Notes on the Structure of the Entire Chapter
This chapter was written as a complete, unified poem, and is a beautiful example of Hebrew poetry, in its structure and intricate parallelisms. In the original Hebrew, the entire chapter is actually one, very complex, sentence (for ease of reading, the translators have broken it up into multiple sentences in English). As in the translation, the original contains twenty-two verses (twenty-two is the number of letters in the Hebrew alphabet, suggesting a completeness of sorts for the entire poem). Each half of the poem (verses 1 through 11, and 12 through 22) is broken up into three stanzas. In each half, the first and second stanzas consist of four verses, and the third stanza consists of three verses. Each stanza in the first half (verses 1 to 11) starts with the first letter in the Hebrew alphabet aleph (excluding the prologue “my son”—the words translated “if”, “then”, and “then” begin with aleph), while each stanza in the second half (verses 12 to 22) starts with the twelfth consonant in the Hebrew alphabet lamed (the words translated “will save you” in verses 12 and 16 begins those stanzas in the original Hebrew, and start with lamed; in verse 20, the word translated “thus” begins with lamed). [Waltke, 316].
So, the first half of the poem (vss. 1 through 11) is parallel to the second half of the poem (vss. 12 through 22) by the structure of the stanza, and subtly by the beginning letter of each stanza. Within the first half and second half there are also parallelisms between stanzas. In each half, the stanza that closest to the center (stanzas 2 and 3, and stanzas 4 and 5) are parallel in content to each other. For instance, both stanza 2 (vss. 5-8) and stanza 3 (vss. 9-11) start with the words “then you will understand”, then they speak of gaining wisdom, then they speak of wisdom’s protection. Likewise, and more obvious, the content of stanza 4 (vss. 12-15) and stanza 5 (vss. 16-19) are parallel to each other. Both stanzas start with “wisdom will save you”, then say from whom (“the wicked men” / “the adulterous woman”); then say “who have left”; and then speak of the “paths” of each.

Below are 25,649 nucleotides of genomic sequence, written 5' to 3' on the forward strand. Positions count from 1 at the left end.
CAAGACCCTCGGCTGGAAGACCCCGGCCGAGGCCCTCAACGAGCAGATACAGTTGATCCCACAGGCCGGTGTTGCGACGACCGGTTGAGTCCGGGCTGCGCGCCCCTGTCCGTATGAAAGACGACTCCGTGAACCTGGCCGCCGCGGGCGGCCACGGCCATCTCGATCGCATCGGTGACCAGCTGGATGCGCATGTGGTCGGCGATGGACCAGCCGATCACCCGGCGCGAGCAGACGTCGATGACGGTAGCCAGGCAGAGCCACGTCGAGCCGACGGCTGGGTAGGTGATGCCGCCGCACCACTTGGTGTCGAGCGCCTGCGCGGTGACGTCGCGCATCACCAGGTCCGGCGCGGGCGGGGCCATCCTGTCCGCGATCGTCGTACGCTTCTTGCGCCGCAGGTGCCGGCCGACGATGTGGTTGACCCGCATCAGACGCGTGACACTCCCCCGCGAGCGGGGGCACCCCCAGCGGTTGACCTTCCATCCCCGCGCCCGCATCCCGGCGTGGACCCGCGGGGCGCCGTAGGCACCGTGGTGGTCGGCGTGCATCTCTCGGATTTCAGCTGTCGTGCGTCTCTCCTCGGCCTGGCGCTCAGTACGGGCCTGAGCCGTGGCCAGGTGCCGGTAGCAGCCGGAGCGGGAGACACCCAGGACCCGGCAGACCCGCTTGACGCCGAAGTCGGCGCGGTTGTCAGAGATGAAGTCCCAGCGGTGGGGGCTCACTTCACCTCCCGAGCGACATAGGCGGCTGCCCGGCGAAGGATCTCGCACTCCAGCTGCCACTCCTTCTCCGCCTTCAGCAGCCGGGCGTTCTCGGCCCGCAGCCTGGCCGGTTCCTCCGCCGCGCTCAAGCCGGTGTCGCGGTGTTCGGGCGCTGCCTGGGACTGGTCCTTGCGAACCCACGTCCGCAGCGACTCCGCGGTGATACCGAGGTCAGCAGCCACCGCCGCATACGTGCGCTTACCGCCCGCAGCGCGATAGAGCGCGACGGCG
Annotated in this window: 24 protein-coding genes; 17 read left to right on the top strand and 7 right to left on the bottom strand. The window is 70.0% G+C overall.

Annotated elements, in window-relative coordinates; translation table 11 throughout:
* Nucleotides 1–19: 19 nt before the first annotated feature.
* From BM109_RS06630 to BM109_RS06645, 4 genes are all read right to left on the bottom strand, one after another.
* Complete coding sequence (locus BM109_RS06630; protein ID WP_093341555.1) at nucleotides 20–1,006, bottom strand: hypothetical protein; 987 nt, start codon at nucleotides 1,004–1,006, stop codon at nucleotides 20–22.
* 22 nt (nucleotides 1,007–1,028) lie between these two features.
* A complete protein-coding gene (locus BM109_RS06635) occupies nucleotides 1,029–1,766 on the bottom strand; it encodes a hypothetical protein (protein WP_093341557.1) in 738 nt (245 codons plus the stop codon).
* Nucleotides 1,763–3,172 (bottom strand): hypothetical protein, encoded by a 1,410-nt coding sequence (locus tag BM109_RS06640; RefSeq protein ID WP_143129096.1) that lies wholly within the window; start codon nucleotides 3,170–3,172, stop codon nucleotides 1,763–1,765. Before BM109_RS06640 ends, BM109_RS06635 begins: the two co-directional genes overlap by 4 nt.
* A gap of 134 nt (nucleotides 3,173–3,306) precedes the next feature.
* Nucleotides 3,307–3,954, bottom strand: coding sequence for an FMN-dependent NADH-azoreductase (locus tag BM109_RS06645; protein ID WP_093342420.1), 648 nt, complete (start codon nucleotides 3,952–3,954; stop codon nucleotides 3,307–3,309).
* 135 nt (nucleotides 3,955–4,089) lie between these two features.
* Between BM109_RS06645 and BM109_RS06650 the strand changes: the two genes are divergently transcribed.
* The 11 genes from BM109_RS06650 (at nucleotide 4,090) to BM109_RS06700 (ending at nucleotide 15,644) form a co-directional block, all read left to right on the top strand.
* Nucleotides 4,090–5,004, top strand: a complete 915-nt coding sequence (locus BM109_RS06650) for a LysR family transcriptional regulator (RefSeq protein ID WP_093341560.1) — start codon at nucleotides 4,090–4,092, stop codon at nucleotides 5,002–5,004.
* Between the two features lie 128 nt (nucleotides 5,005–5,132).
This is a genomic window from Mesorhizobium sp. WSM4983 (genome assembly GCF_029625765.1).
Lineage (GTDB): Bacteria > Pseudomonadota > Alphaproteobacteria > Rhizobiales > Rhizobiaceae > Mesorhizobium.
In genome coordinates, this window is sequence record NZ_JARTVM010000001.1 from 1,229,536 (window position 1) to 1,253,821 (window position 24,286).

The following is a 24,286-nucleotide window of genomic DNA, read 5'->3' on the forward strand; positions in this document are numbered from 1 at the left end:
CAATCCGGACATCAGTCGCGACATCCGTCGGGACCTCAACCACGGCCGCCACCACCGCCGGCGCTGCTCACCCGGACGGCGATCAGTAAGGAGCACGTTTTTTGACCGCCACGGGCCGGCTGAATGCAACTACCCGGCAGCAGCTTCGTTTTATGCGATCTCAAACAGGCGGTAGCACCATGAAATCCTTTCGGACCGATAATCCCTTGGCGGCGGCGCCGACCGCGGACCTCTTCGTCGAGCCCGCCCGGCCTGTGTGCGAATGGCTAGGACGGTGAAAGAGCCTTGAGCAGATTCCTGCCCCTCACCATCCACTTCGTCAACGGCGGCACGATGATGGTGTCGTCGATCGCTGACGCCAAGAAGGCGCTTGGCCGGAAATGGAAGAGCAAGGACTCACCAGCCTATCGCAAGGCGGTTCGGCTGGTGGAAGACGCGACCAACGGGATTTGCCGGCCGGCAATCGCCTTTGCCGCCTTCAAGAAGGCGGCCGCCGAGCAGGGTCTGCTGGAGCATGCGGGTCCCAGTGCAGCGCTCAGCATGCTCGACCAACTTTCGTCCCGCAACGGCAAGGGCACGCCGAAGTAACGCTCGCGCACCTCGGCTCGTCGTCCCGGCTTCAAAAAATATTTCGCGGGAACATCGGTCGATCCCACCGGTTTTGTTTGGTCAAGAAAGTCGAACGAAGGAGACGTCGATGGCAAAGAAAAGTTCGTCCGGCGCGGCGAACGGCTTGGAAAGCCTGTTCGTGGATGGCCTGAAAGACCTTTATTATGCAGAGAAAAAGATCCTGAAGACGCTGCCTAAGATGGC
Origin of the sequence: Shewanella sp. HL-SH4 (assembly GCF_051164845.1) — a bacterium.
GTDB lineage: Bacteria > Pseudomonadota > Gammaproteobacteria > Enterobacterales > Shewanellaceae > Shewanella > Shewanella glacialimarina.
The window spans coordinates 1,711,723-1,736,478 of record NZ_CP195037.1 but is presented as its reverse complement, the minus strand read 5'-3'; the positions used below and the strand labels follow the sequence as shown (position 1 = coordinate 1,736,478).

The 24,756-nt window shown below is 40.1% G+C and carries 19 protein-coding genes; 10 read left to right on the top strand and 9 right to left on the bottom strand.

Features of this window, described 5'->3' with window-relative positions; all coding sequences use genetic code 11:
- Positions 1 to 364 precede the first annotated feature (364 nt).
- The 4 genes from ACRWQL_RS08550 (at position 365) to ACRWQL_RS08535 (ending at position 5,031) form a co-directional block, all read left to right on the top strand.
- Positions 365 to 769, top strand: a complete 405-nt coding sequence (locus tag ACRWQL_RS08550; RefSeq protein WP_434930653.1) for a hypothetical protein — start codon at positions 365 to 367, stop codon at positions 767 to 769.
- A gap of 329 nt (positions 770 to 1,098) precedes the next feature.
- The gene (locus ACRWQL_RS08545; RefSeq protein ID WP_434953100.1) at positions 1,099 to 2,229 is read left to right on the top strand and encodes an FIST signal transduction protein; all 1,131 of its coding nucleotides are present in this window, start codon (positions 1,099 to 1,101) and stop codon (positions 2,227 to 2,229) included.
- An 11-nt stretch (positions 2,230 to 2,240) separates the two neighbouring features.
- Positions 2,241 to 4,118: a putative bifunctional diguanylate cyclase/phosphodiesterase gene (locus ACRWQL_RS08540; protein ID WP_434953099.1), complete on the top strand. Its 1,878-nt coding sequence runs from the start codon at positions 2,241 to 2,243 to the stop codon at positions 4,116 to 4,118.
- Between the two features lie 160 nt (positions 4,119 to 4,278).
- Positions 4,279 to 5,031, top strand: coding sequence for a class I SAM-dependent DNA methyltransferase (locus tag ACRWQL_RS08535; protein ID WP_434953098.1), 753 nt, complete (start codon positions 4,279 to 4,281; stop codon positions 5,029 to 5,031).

One could go on and study the additional ways that this poem speaks to us, just by its structure, and how the structure re-enforces what the words say (I’ll leave this as an exercise for the reader). The beautiful structure of this poem illustrates that our study of the Bible will never be complete. God’s Word has layer upon layer of depths and meanings, far beyond what we absorb from a cursory reading. Dear reader, your study of the Bible can and should be a life-long endeavor, and such is the depth of this Book, that you will ever and always be finding new treasures.
Bibliography and Suggested Reading
Arnot, William. Laws from Heaven for Life on Earth - Illustrations from the Book of Proverbs. London: T. Nelson and Sons, 1873.
Bridges, Charles. An Exposition of the Book of Proverbs. New York: Robert Carter, 1847.
Clarke, Adam. The Holy Bible, Containing the Old and New Testaments. Vol. 3. London: William Tegg and Co., 1854. (Originally published in 1837).
Henry, Matthew. An Exposition of All the Books of the Old and New Testament. Vol. III. London: W. Baynes, 1806. (Originally published in 1710).
Jamieson, Robert; Fausset, A. R.; Brown, David. A Commentary: Critical, Experimental, and Practical on the Old and New Testaments. Glasgow, Scotland: William Collins, Queen’s Printer, 1863.
Kidner, Derek. Proverbs: An Introduction and Commentary. Nottingham, England: Inter-Varsity Press, 2008. (Originally published in 1964).
Lawson, George. Exposition of the Book of Proverbs. Edinburgh: David Brown, 1821.
Longman III, Tremper. Proverbs. Grand Rapids, Michigan: Baker Academic, 2006.
Trapp, John. Exposition of the Whole Bible. Vol. 3. Originally published in c. 1660.
Waltke, Bruce K. The Book of Proverbs. Grand Rapids, Michigan: Eerdmans, 2004.
Wardlaw, Ralph. Lectures on the Book of Proverbs. Edinburgh: A. Fullarton & Co., 1869. (Originally published in 1844).
All of these books, except Kidman, Longman, and Waltke, can be downloaded free of charge from: